Covid-19 symptoms: Watch out for these new signs of coronavirus



Omicron and its sub-variants, particularly BF.7, are thought to be the primary cause of the current surge in Covid-19 infections in China, according to the Centers for Disease Control and Prevention (CDC). Omicron variants are more contagious than the Delta variant and the original SARS-CoV-2 virus. Even if the number of Covid-19 cases in India are decreasing, the virus’ ever-evolving strains make it challenging for individuals to identify its signs and symptoms. The main symptoms of coronavirus in the past included difficulty breathing, loss of taste and smell, and high fever. However, as per reports, these signs have changed now. Let’s find out the new Covid-19 symptoms so that you can be aware and take precautions.

Covid-19 symptoms in the first wave

The symptoms of the first wave of Covid-19 were slightly different from the ones emerging now with the new subvariants.

“It may take up to 2 to 14 days for the prior Covid-19 effects to manifest after exposure. Fever, light-headedness, shortness of breath, headache, dry cough, sore throat, chest pain, fatigue, and a loss of taste and smell were some of its symptoms. In many cases, diarrhoea and fatigue were also symptoms of Covid-19,” Dr Laxman Jessani, Consultant, Infectious disease Specialist at Apollo Hospitals Navi Mumbai, told Health Shots.

new Covid-19 symptoms
Previous symptoms of Covid-19 are not similar to the symptoms of omicron. Image courtesy: Shutterstock

This list of symptoms is not complete. Symptoms may vary from children to adults to elders and the severity of Covid-19 symptoms may range from mild to severe.

What are the new Covid-19 symptoms?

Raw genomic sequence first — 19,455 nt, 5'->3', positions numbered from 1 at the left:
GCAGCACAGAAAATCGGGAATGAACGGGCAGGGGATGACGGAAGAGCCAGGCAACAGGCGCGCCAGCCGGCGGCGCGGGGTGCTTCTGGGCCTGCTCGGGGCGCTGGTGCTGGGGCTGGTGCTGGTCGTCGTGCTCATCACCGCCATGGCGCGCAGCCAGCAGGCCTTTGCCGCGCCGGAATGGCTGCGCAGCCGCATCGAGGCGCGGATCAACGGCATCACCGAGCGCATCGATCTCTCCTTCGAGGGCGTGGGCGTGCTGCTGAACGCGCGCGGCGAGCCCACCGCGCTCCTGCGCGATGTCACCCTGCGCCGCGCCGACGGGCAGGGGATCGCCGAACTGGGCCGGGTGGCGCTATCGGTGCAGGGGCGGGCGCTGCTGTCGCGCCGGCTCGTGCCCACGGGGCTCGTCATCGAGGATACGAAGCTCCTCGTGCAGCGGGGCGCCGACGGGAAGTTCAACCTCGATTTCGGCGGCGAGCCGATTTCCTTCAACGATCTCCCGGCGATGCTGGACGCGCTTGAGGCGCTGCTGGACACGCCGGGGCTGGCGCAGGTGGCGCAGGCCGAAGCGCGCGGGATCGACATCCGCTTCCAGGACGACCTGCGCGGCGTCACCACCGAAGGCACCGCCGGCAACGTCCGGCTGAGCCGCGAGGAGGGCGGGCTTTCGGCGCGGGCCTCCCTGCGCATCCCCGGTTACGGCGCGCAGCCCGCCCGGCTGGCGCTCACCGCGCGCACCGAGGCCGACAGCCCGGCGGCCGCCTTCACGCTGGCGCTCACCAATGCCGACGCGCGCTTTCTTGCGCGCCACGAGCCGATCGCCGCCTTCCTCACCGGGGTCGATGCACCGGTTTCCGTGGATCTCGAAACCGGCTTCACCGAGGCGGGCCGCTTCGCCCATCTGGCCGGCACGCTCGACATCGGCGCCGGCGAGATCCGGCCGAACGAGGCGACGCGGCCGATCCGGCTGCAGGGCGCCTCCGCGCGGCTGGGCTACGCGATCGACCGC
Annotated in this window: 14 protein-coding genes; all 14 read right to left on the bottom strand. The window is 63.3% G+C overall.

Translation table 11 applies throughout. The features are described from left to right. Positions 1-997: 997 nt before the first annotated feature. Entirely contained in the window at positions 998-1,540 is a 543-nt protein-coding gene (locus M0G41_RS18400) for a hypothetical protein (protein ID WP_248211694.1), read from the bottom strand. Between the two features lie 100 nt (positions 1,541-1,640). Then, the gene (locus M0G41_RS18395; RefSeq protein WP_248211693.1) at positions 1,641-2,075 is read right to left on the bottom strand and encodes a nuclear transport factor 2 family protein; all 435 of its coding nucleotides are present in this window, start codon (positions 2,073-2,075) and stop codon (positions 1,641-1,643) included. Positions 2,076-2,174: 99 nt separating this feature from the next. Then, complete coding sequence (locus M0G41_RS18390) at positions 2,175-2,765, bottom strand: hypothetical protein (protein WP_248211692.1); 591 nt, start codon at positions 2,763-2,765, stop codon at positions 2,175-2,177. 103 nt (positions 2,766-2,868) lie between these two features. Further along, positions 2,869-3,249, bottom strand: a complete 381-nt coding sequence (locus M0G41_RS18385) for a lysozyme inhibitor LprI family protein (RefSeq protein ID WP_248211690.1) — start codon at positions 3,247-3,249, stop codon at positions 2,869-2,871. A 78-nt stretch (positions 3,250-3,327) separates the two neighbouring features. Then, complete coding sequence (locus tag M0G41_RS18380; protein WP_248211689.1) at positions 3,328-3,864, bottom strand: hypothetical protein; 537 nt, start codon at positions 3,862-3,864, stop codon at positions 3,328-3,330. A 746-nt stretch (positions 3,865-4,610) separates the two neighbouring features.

Since tracking Omicron and its variants are quite confusing and overwhelming, you need to pay more attention to it. “Among all Covid variants, an Omicron mutant possesses one of the highest transmissibility. According to studies, this mutant has a R0 value of about 10-18.6, meaning that each person infected with it has a chance of infecting 10-18.6 people nearby, according to Dr Vikrant Shah, a consulting doctor, intensivist, and infectious disease specialist at Zen Multispeciality Hospital, Chembur, Mumbai.

In the first wave of Covid-19, common symptoms included loss of smell and taste, a high fever, and shortness of breath. Now, the symptoms of Covid-19 have changed. The following are the typical symptoms of the new Omicron subvariants:

  • Fever with a dry cough
  • Respiratory tract infection with a runny nose
  • Uncomfortable sore throat muscles
  • Fatigue
  • Cough
  • Husky voice
  • Sneezing/Headache

Dr Shah says, “Omicron and its sub-variants tend to induce more upper respiratory symptoms than older variations like Delta, which damages the lungs. Congestion, a sore throat, and changes in taste and smell can be some of the examples of these symptoms.”

What is Myalgia?

Aside from the aforementioned Covid-19 symptoms, myalgia is one of the top and most common symptoms of Covid-19. The term “myalgia,” according to the World Health Organization (WHO), is used to characterize joint and muscle discomfort. Nearly every Covid-19 patient has reported this problem.

Is the long-term effect of Covid-19 still a concern?

“Most persons who have coronavirus (Covid-19) start feeling better a few days or weeks after they start showing symptoms and recover completely in 12 weeks. Some people’s symptoms may last for longer,” says Dr Aniket Mule, consultant Internal Medicine, Wockhardt Hospitals, Mira Road, Mumbai. This is referred to as post-Covid-19 syndrome or extended Covid.

new Covid-19 symptoms
Post Covid-19 fatigue is real for several people. Image courtesy: Shutterstock

Recovery following a lengthy Covid varies. Some symptoms go away right quickly, while some linger. In fact, it doesn’t seem to matter how ill you are when you first contract Covid-19 whether you’ll experience long-lasting symptoms or not. Even individuals who have mild symptoms run the risk of developing persistent issues.

What if someone is still not vaccinated against Covid-19?

Anyone who hasn’t had a vaccination or has a compromised immune system, such as the elderly and small children, is more at risk of catching this virus.

Also read: Nasal vaccine for Covid-19: Will it be a game-changer as new cases rise?

Dr Mule says, “It is obviously safer to be in a house full of vaccinated individuals. Vaccination can not completely protect you against the virus but it can reduce the chances of the condition getting worse.” So get vaccinated and practice simple measures like wearing masks, avoiding crowded places, and washing your hands.

 




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